Well, another year has come and gone, and the languishing Desert Inn/Westin/Hard Rock project is still “under construction.”
You know, the “name changer” project that County Manager Jim Dinneen and our elected marionettes on the County Council assured us would be the cure for all our troubles if we just gave them more time?
The “grand reveal” by Mr. Dinneen that the Hard Rock organization was tentatively on-board – a surprise announcement that resulted in wild swooning, loud applause and excited incontinence on the dais of power?
Then – nothing.
I know, a few weeks ago the hotelier’s general manager trotted out a brief photo tour of a Hard Rock room in the News-Journal, complete with garish wallpaper and tacky carpet – exposed lamp wires – a bed draped in a wrinkled sheet – and a vinyl upholstered headboard that looks more at home in a 1970’s shaggin’ wagon.
Four Star? My ass.
Look, I’m no public relations expert – but when you tip your hand on a renovation that’s been years in the making – it’s important to look your very best.
And if this truly represents the highest and best example of your much-anticipated product – good luck.
This obviously rushed “roll out” did little to salve the fears of area residents who have been waiting on the promised “four-diamond” property to magically return our beleaguered beachside from a festering slum to a “premiere destination.”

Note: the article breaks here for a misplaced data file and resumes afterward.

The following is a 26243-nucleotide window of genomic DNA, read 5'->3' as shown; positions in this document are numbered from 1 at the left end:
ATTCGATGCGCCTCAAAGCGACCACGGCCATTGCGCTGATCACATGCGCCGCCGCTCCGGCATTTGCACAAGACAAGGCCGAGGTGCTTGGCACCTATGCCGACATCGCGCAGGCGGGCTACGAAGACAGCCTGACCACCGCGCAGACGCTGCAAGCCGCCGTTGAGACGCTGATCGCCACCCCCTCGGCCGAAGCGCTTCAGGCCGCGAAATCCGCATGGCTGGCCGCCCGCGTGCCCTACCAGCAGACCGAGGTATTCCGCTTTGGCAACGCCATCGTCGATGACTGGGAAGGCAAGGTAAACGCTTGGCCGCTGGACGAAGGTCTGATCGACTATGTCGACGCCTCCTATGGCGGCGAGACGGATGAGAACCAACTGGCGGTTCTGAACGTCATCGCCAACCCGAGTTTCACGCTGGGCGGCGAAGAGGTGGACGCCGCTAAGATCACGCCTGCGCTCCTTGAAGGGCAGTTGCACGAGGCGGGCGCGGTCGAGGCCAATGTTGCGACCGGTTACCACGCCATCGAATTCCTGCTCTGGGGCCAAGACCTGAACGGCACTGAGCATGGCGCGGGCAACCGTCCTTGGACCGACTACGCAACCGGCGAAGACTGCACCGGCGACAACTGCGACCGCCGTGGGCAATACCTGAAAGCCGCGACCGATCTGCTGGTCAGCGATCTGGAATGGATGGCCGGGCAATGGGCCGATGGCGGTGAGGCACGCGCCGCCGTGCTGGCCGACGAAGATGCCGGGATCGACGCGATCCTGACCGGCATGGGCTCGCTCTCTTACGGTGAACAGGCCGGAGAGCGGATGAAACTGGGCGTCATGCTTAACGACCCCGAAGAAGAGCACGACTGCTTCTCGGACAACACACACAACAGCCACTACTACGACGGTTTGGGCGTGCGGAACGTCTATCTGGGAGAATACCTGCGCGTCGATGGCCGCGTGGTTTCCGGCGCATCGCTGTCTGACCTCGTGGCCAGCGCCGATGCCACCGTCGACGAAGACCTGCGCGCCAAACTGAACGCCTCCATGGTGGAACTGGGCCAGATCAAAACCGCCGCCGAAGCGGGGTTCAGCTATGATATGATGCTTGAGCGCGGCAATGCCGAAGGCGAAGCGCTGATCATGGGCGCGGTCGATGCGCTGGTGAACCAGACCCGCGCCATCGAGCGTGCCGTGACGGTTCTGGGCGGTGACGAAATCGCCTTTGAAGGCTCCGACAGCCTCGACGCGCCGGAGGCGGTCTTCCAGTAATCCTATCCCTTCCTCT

After all, every man, woman and child in Volusia County is heavily invested – and that’s what we were assured.
These giveaways are costing us our heritage of beach driving – the one public amenity that has set the Daytona Beach Resort Area apart from other tawdry tourist towns since its earliest days.
According to management, the Desert Inn/Westin/Hard Rock is set to open in “early 2018” – possibly as soon as February 14th.
They better damn-well be burning the midnight oil.
Given the fact that we are just 56-short days from the drop-dead date for completion as set by the Volusia County Council last April – no later than February 28, 2018 – this Rube, for one, will be closely watching progress, and holding our elected officials to account, should their “panacea project” fail to meet expectations once again.